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Date:	Mon, 28 Jul 2014 10:23:57 +0100
From:	Graeme Gregory <>
To:	Arnd Bergmann <>,
CC:	Olof Johansson <>,
	Hanjun Guo <>,
	Mark Rutland <>,
	Mark Brown <>,
	Catalin Marinas <>,
	Will Deacon <>,
	Lv Zheng <>,
	Lorenzo Pieralisi <>,
	Daniel Lezcano <>,
	Robert Moore <>,
	"" <>,
	Grant Likely <>,
	Charles Garcia-Tobin <>,
	Robert Richter <>,
	Jason Cooper <>,
	Marc Zyngier <>,
	Liviu Dudau <>,
	Bjorn Helgaas <>,
	Randy Dunlap <>,
	"Rafael J. Wysocki" <>,
	"" <>,
	Sudeep Holla <>
Subject: Re: [PATCH 19/19] Documentation: ACPI for ARM64

On 28/07/2014 10:07, Arnd Bergmann wrote:
> On Saturday 26 July 2014 19:34:48 Olof Johansson wrote:
>> On Thu, Jul 24, 2014 at 6:00 AM, Hanjun Guo <> wrote:
>>> +Relationship with Device Tree
>>> +-----------------------------
>>> +
>>> +ACPI support in drivers and subsystems for ARMv8 should never be mutually
>>> +exclusive with DT support at compile time.
>>> +
>>> +At boot time the kernel will only use one description method depending on
>>> +parameters passed from the bootloader.
>> Possibly overriden by kernel bootargs. And as debated for quite a
>> while earlier this year, acpi should still default to off -- if a DT
>> and ACPI are both passed in, DT should at this time be given priority.
> I think this would be harder to do with the way that ACPI is passed in
> to the kernel. IIRC, you always have a minimal DT information based on
> the ARM64 boot protocol, but in the case of ACPI, this contains pointers
> to the ACPI tables, which are then used for populating the Linux platform
> devices (unless acpi=disabled is set), while the other contents of the
> DTB may be present but we skip the of_platform_populate state.
> If this is correct, then replacing the firmware-generated dtb with a
> user-provided on would implicitly remove the ACPI tables from visibility,
> which is exactly what we want.
> It's possible that I'm misremembering it though, and it should be
> documented better.
>>> +Regardless of whether DT or ACPI is used, the kernel must always be capable
>>> +of booting with either scheme.
>> It should always be possible to compile out ACPI. There will be plenty
>> of platforms that will not implement it, so disabling CONFIG_ACPI
>> needs to be possible.
> Right.
>>> +Clocks
>>> +------
>>> +
>>> +Like clocks that are part of the power resources there is no standard way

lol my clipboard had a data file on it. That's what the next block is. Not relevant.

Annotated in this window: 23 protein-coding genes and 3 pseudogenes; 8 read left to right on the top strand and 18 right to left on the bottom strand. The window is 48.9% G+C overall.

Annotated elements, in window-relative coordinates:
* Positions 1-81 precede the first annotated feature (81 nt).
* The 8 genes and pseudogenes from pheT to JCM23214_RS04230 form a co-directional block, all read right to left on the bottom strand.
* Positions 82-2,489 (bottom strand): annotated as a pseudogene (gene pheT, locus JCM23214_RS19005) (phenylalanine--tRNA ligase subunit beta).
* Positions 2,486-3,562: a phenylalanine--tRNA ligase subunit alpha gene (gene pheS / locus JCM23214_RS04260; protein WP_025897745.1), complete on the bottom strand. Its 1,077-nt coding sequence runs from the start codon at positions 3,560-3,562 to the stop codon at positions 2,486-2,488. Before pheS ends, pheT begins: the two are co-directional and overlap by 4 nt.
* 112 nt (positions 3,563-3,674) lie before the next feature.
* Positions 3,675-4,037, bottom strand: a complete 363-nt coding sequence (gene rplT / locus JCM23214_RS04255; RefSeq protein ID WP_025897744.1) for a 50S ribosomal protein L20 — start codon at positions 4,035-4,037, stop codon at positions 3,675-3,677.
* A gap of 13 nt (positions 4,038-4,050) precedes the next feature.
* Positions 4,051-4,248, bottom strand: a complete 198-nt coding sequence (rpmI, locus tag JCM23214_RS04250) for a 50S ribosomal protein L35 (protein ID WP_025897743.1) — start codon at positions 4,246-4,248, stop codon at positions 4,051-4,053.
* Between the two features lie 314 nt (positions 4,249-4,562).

>>> +to represent a clock tree in ACPI 5.1 in a similar manner to how it is
>>> +described in DT.
>>> +
>>> +Devices affected by this include things like UARTs, SoC driven LCD displays,
>>> +etc.
>>> +
>>> +The firmware for example UEFI should initialise these clocks to fixed working
>>> +values before the kernel is executed. If a driver requires to know rates of
>>> +clocks set by firmware then they can be passed to kernel using _DSD.
>>> +
>>> +example :-
>>> +
>>> +Device (CLK0) {
>>> +       ...
>>> +
>>> +       Name (_DSD, Package() {
>>> +               ToUUID("XXXXX"),
>>> +               Package() {
>>> +                       Package(2) {"#clock-cells", 0},
>> Clock-cells? What do they mean here? Is this specified in the ACPI
>> standards? I had to register to get access to it, and didn't feel like
>> doing that right now. I guess it's not _all_ that open a spec. :(
> ...
>>> +                       Package(2) {"clock-frequency", "10000"}
>>> +               }
>>> +       })
>>> +
>>> +       ...
>>> +}
>>> +
>>> +Device (USR1) {
>>> +       ...
>>> +
>>> +       Name (_DSD, Package() {
>>> +               ToUUID("XXXXX"),
>>> +               Package() {
>>> +                       Package(2) {"clocks", Package() {1, ^CLK0}}},
>> A clock is a device in the ACPI model? Why not just provide the rate
>> as data into the device here? You said you're not trying to model the
>> clock tree, so why reference an external node for it?
> Exactly. I think what is going on here is a conflict of interests between
> Intel's embedded ACPI uses and the ARM64 server requirements. The above
> closely resembles what we do in DT, and that makes perfect sense for
> Intel's machines so they can reuse a lot of the infrastructure we put
> in place for DT. I also suspect it will take a few more years before
> this actually gets accepted into both an ACPI specification and the
> common operating systems (no point doing it if only Linux is going to
> adopt it).
> For the servers, I don't see how it makes any sense at all, independent
> of the architecture, and relying on a feature like this would only serve
> to delay the adoption of ACPI (whether that is a good or bad thing
> may be a matter of perspective).
> Maybe Graeme or others can comment on where this is coming from. What kind
> of driver would actually need to find out the clock rate of a device on
> an arm64 server? The examples above list "UARTs, SoC driven LCD displays,
> etc.". For all I know, the UART is required to be PL01x (without DMA)
> compatible, which should be fully described in ACPI, and I don't see why
> a server would come with an LCD.
The PL011 UART is the use-case I keep hitting, that IP block has a 
variable input clock on pretty much everything I have seen in the wild. 
I really hope that this use does not spread beyond a few essential 
devices like the UART. IMO all real hardware should be the other side of 
a PCIe bridge.


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